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5/17/2006
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Blue Security Gives Up, Spammer Wins

The anti-spam venture embroiled in a denial-of-service attack that brought down millions of blogs two weeks ago has closed shop. One observer wonders why Blue Security wasn't better prepared.

The anti-spam venture embroiled in a denial-of-service attack that brought down millions of blogs two weeks ago has thrown in the towel. Wednesday morning, Israeli-based Blue Security posted a message on its site -- now offline -- that it is shutting down operations.

Blue Security, which debuted its spam-fighting service last summerand built up a user base of more than 500,000, decided to wave the white flag after its servers were knocked offline by an aggressive denial-of-service (DoS) attack it claimed was launched by a deep-pocket Russian spammer tagged as "PharmaMaster."

May 3, in an attempt to get out the word about the DoS, Blue Security repointed its domain to an unused blog on Six Apart's TypePad blogging service. Within minutes, PharmaMaster attacked the blog with another DoS, which brought down Six Apart and left millions without access to their blogs. Blue Security's domain name service provider, Tucows, was also hit with a DoS and knocked offline for several hours; Tucows going down took thousands of Web sites it hosts with it.

Wednesday, Blue Security said it had to give up because it couldn't sustain the fight against spammers. "Several leading spammers viewed [us] as a strategic threat to their spam business," Eran Reshef, Blue Security chief executive wrote in the message posted to the company's site.

"After recovering from the attack, we determined that once we reactivated the Blue Community, spammers would resume their attacks. We cannot take the responsibility for an ever-escalating cyber war through our continued operations.

"As much as it saddens us, we believe this is the responsible thing to do," said Reshef, who did not respond to an e-mail requesting additional comment. Later Wednesday, a spokesman said that the company would not be making any additional statements beyond the message on its site.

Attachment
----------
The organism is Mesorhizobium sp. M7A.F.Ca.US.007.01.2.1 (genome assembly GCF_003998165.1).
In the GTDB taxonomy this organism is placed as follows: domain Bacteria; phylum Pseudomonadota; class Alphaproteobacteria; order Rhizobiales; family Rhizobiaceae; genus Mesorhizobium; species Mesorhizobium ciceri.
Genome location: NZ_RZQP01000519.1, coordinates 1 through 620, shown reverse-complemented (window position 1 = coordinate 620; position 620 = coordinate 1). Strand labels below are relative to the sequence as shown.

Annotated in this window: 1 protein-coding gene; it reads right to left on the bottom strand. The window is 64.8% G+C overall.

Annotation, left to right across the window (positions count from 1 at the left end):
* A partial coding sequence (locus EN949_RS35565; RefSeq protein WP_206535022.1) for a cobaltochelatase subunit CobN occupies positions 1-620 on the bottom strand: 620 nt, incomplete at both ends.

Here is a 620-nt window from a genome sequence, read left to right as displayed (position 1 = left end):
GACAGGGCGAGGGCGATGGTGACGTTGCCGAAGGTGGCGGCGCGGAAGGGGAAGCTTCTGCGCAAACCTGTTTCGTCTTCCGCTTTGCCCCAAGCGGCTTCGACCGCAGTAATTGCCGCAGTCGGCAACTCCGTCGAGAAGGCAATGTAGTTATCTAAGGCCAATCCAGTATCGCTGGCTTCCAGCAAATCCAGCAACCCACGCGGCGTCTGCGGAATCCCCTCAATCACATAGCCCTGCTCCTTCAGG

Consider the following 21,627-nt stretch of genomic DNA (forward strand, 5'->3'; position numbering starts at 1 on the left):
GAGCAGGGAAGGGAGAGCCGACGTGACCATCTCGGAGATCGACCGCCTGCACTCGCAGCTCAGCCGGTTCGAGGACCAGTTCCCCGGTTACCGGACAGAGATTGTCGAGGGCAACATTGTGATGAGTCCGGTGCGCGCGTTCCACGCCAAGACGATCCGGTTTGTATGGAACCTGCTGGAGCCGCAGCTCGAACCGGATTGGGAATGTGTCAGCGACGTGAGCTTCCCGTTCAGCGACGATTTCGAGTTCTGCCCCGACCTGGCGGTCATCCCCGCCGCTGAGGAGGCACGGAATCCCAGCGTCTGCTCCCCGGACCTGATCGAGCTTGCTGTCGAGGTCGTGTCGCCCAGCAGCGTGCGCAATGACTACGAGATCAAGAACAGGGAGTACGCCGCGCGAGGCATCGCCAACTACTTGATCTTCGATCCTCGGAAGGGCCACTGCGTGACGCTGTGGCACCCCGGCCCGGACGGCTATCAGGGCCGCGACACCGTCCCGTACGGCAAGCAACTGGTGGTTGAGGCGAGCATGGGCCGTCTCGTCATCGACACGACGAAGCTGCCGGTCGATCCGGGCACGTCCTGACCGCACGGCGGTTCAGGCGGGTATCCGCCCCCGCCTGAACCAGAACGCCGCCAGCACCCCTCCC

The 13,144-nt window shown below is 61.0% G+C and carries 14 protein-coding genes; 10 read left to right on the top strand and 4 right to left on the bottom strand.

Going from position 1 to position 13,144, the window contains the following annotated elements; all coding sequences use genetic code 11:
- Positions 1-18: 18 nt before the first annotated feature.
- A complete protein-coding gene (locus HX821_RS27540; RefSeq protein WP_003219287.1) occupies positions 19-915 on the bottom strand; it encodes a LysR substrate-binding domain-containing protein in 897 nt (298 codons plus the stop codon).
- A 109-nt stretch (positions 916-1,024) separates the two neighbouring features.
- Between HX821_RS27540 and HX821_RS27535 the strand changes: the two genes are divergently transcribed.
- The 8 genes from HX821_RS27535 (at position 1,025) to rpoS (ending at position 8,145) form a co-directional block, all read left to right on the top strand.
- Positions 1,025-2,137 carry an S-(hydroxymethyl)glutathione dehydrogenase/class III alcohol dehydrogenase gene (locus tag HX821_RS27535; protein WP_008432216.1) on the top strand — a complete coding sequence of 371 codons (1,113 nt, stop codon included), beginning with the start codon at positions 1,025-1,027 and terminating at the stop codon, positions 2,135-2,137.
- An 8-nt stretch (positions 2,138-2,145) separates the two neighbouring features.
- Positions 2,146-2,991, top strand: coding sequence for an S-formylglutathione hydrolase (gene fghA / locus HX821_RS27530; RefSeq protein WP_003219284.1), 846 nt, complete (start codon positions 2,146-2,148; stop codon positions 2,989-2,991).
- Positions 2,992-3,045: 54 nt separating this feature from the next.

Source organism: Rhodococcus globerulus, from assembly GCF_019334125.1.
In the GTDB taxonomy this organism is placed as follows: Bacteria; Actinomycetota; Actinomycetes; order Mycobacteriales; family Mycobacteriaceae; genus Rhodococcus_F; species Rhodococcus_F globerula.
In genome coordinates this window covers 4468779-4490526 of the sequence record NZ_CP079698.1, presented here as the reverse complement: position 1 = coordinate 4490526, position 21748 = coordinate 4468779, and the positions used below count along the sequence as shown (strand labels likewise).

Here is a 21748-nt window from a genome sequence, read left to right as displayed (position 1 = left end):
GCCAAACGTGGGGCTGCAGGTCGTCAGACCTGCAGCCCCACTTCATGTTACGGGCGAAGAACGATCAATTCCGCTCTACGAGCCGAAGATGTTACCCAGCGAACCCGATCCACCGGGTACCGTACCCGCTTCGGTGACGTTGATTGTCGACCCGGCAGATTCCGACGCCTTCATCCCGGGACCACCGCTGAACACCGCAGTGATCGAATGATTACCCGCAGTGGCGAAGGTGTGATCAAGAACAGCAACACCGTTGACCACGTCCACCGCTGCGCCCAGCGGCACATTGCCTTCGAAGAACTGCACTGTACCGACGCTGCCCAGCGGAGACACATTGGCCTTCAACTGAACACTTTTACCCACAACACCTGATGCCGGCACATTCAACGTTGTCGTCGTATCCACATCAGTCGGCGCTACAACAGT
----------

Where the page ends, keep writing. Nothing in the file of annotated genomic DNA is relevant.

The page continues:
"I'm not surprised that they shut down," said Todd Underwood, chief of operations and security at Manchester, N.H.-based Renesys, an Internet monitoring and routing analysis firm. "People who go after spammers get attacked by spammers."

Underwood added that although Blue Security was doomed to fail, it should have been able to weather these first rounds of attacks. "It was apparent how ill-prepared they were to deal with a DoS attack. They could have lasted a lot longer if they had been prepared."

Reshef admitted as much after the URL redirection brought down TypePad. "It wasn't the best decision to reroute traffic to TypePad," Reshelf said then.

Blue Security's model -- an automated agent sent an opt-out request in a tit-for-tat whenever a user received a spam message -- could only have worked if it accumulated a base large enough that spammers would find it impossible to strike back, Underwood argued.

Its surrender, though regrettable, was the right decision. "It was always clear that they would subject innocent users to attacks. There's simply no way to directly attack spammers that doesn't risk significant collateral damage," Underwood concluded.

Currently, Blue Security's Web site is offline. It's not clear, however, whether the situation is temporary, or if the company has closed the site for good.

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